Bruce Anderson played defensive end for the Washington Redskins in 1970.
Through my mother, I am a member of the Coquille Tribe, which is indigenous to southwestern Oregon. Through the sport of football, I am a former National Football League player and alumnus of the Washington Redskins.
Back in 1970, I was proud to be a Washington Redskin. To me, at that time, being a Redskin embodied the image of Native Americans as tough, brave and persevering. Sportswriters would write that we “scalped” or “tomahawked” an opponent, after we “powwowed” on the field and “beat our war drums.” It was a positive but wrong depiction of my life. My highest achievement as an athlete came at the cost of me not representing who I really was.
Back at home, we were “Coquille” or “Coos” — an acknowledgement of our connection to Coos Bay, Ore. — not “Indians,” and especially not “redskins.” My family members were among those who gathered for meetings to restore our tribe’s sovereign standing, which had been terminated by the federal government in 1954. Then there were all the gatherings at which we would eat shellfish, salmon, deer and elk, and the kids would play in the surf and climb the rocks around Sunset Bay. If those sportswriters had wanted to depict my reality and not some stereotype, they would have written things like, “We bored the competition into submission with meetings,” “we stuffed them to their gills with food” or “we caught them as the tide came in.”
As for the word “redskin” itself, it’s really more of a red herring. Some problems:
• It wrongly attributes a pan-Indian sheen to my ancestry. It makes all tribes seem like one, which is anything but the case. I am no more Oneida, Lakota, Hopi, Hualapai or Cherokee than I am Korean. I am Coquille.
• It confuses my race with a brand name. Would it be okay to have the Washington African Americans? Or the Washington Jews? There is no right word for an entire race or religion when it comes to naming a sports team. (And if there were, I would add, “redskin” would be far from it.)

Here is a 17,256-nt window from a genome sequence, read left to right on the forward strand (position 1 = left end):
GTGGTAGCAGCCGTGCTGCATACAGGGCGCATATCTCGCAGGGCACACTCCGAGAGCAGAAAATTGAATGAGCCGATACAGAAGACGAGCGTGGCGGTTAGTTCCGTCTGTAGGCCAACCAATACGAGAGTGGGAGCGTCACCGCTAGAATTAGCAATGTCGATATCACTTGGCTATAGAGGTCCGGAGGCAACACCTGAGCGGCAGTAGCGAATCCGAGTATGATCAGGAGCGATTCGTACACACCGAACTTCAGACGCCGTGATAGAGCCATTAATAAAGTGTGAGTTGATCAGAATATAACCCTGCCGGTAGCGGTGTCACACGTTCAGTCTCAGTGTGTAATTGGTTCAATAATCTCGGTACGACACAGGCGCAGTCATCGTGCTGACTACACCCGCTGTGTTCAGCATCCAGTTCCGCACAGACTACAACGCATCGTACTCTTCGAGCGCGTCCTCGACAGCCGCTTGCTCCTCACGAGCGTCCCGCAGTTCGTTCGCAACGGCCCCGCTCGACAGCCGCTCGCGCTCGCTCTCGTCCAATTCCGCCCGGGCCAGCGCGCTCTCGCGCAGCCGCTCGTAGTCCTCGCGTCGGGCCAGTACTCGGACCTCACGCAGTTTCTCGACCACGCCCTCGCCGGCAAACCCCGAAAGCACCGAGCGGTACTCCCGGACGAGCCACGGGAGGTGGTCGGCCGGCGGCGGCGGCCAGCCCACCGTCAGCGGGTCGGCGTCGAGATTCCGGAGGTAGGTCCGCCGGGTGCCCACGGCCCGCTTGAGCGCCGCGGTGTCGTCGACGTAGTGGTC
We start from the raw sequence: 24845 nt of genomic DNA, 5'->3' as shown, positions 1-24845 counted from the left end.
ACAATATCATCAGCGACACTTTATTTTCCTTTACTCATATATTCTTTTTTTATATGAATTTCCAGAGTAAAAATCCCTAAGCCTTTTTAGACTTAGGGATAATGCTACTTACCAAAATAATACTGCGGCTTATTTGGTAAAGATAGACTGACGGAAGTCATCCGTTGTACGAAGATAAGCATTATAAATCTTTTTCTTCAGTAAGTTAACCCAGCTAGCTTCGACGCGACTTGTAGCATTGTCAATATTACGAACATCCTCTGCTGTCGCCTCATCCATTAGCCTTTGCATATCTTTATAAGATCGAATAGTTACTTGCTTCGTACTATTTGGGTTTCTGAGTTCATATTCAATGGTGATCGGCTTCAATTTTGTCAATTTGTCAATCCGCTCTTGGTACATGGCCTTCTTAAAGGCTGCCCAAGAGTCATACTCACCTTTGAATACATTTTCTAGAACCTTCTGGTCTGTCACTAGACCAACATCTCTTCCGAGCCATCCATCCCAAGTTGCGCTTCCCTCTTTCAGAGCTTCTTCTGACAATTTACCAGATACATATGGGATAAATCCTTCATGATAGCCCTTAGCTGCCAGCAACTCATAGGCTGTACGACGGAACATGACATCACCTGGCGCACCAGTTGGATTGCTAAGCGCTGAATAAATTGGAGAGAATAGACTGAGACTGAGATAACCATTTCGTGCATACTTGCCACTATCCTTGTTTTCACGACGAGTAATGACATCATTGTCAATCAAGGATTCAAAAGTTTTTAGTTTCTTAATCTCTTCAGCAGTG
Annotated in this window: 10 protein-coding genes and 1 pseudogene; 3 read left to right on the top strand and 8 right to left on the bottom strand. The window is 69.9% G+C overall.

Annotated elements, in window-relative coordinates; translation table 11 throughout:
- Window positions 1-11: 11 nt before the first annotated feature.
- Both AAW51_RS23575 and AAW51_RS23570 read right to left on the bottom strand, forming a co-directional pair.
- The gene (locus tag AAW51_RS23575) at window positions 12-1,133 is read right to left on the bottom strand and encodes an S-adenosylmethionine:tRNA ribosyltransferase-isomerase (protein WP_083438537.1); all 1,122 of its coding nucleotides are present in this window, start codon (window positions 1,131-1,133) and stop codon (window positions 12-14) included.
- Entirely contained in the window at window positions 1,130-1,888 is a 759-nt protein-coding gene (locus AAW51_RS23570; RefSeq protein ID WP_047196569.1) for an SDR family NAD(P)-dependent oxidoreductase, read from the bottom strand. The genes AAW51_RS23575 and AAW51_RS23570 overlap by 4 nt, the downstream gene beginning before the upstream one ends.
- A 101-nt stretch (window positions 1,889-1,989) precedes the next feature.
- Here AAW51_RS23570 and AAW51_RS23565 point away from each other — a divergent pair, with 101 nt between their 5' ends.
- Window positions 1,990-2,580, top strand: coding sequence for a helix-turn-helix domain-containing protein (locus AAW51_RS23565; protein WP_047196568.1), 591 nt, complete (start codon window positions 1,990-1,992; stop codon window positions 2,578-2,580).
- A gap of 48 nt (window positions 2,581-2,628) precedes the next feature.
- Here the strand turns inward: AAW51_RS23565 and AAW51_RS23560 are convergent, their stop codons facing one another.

• Is that guy on the helmet supposed to be me? How does that image affect indigenous kids who look nothing like that? He’s more like the stereotype of the noble savage than any real person I know.
I am proud of being a Coquille. We Coquilles have weathered genocide, disease and systematic disruption of our ways of life. We stood up for our rights, and we got some of them back. We fought for our land, and we got some of it back. My great-grandmother was the last speaker of one of our two languages, and my son is now helping to bring her language back. We have a lot to be proud of, but I don’t feel proud when I’m watching my former team with my grandchildren and see well-meaning fans misrepresent what indigenous people are like.
In our own community, we are fighting the stereotypes, so that our children, grandchildren and the generations that follow come to understand their heritage, their identity as a people and their languages, as well as the importance of continuing to fight for their rights as the ancestral people of our region. It’s hard to do that when, in school, they pretty much get one week on Native Americans during Thanksgiving, while all summer long professional baseball is full of the Atlanta Braves’ tomahawk chants. Just try to educate your family on the reality of your culture when the stereotype seems to be the reality for everyone else.
I know where Washington Redskins owner Dan Snyder is coming from. He carries the same good feelings about the traditions and legacy of the Washington Redskins that I do. If the name were changed to something else, that pride would be diminished and those memories made anachronistic. I, too, would lose some of my pride in my own history if the name is changed.
But I ask Snyder to consider how the name affects my children and my grandchildren. How they struggle with their identities. How they must constantly fight to resuscitate and continue their traditions as a people. How they have to do this while dealing with classmates, friends and teachers whose only understanding of them may be drawn from the stereotypes of “Indians” depicted by some sports fans.
Is it worth it to help perpetuate a stereotype for 300 million people at the expense of the 3 million indigenous people of this country? One team’s name may not hurt a lot, but a little is more than enough.
Instead of Snyder suggesting that “Indians” have bigger problems than the name of his team, I challenge him to focus on winning, not just football games but also an opportunity for me to simply sit with my grandchildren to watch my former team without having to cut through the racial stereotypes.
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